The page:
As we sat there, twirling red and pink and orange paper, we moved back in time but forward into urgency. I was Esther, and Dad was Mordechai, preparing me for my fate. To my mind, Esther was no more beautiful than I, but she knew what she was about. By the time I paraded through the tiny shul that Purim Sunday, winning by acclaim, I was one with the Jewish people.
Over many years, I’ve had reason to ask what makes people leave their faith, and what makes them stay. During the early angry years of feminism, there seemed more reason to leave an entrenched male-dominated Judaism than struggle for change. But I couldn’t ever leave, and maybe the twists and turns of a paper rose explain why.
I spent Monday morning with director-writer Ellen Sandler, as she put the finishing touches on “Echoes: Voices of Esther,” an original reading created by the MorningStar Commission, a Hollywood-based group affiliated with Hadassah and committed to improving the media portrayal of Jewish women. “Esther” will be performed this Sunday night at the Skirball Cultural Center. Sandler and six other writers have returned to their own roots to see the connection between the biblical Esther and their own lives.
Sandler was rehearsing Melissa Greenspan in the role of Sophie Lapin, a founder of the International Ladies Garment Workers Union (written by Lapin’s granddaughter, actor-writer Shelly Goldstein). For some, Lapin is merely the stuff of history, but for Sandler, this is her own life.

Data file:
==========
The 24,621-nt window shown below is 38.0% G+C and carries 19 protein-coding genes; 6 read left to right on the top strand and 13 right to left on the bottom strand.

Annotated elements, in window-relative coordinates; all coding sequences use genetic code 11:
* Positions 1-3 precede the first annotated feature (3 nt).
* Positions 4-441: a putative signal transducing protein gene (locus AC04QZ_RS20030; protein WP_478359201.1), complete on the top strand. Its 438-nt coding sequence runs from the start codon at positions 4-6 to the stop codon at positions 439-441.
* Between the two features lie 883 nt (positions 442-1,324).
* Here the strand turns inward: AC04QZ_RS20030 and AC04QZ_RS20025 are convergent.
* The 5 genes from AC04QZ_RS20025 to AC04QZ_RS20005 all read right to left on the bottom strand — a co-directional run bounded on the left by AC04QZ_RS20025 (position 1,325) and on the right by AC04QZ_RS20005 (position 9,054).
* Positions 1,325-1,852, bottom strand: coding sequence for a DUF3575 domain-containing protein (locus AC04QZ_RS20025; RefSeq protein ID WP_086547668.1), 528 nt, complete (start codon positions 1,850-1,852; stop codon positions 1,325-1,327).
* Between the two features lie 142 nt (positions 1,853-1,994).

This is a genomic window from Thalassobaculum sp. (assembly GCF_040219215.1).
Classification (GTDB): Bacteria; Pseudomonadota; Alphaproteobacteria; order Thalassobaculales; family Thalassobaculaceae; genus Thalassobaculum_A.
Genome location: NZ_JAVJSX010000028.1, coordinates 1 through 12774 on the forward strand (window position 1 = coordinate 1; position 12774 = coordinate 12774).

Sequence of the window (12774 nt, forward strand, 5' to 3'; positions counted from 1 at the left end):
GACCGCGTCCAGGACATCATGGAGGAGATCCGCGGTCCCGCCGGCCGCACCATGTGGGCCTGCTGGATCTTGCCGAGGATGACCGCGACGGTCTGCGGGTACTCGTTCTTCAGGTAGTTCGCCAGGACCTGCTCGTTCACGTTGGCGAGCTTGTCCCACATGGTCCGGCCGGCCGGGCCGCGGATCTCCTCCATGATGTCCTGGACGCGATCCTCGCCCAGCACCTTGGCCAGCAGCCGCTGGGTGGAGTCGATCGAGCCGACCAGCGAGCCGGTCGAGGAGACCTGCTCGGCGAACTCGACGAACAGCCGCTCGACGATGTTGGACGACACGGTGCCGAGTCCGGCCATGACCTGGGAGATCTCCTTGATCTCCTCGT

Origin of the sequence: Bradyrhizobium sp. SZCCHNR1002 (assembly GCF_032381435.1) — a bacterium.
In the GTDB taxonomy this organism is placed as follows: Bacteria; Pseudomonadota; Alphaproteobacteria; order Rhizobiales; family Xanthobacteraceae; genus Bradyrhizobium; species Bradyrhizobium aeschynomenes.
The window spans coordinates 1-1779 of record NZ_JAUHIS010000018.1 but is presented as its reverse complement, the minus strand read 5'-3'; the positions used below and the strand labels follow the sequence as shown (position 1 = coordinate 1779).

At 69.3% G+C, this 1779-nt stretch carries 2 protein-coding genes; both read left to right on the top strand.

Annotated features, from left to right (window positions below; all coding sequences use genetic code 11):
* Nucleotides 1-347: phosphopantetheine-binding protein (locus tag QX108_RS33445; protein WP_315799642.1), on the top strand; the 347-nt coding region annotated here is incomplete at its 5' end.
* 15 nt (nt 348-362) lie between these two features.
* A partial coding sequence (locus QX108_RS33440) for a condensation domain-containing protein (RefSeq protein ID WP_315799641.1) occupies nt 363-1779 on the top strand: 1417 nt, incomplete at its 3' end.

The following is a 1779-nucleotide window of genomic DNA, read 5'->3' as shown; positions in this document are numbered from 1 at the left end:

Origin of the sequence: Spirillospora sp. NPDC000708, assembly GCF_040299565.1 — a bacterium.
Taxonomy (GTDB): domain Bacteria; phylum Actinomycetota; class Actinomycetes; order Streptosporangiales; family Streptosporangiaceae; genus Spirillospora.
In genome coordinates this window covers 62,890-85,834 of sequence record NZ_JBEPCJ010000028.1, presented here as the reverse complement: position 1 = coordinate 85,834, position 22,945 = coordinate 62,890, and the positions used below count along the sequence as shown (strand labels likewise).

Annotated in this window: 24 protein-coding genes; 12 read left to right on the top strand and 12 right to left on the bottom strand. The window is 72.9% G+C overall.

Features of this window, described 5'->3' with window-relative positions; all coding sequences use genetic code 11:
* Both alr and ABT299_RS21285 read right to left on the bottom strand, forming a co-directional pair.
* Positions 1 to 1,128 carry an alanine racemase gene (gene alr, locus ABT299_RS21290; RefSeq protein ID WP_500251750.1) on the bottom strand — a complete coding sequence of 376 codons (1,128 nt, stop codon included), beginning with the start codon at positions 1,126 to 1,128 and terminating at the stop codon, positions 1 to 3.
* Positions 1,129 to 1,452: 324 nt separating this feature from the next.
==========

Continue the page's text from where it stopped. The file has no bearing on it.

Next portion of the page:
“I was there,” said Sandler, who is the former co-executive producer of “Everybody Loves Raymond.” “I came to New York from Sioux City, Iowa, to make it in theater. I got my start sewing 200 seams on the right and 200 seams on the left.”
It’s easy to hear the echoes of Esther in the voices of famous women like Golda Meir, Lillian Hellman and Henrietta Szold, but also of lesser known Nina Friedman Abady, product of Jewish Selma, Ala., who walked with Martin Luther King, Jr. (whose story is co-written and portrayed by her daughter, Caroline Aaron); Hannah Levitt, who danced with Adolph Hitler, and Tola Friedman, the youngest person to survive Auschwitz-Birkenau. In the audience, listening to her own “echo,” will be Soraya Nazarian, who brought her family to safety out of Ayatollah’s Tehran.
Perhaps every Jewish woman’s life echoes that of Esther: who creates the tough roots of destiny from stuff as fragile as a paper rose.
For tickets or more information, please call (310)
712-5400 or visit www.morningstarevents.com .
A Map Is a Mirror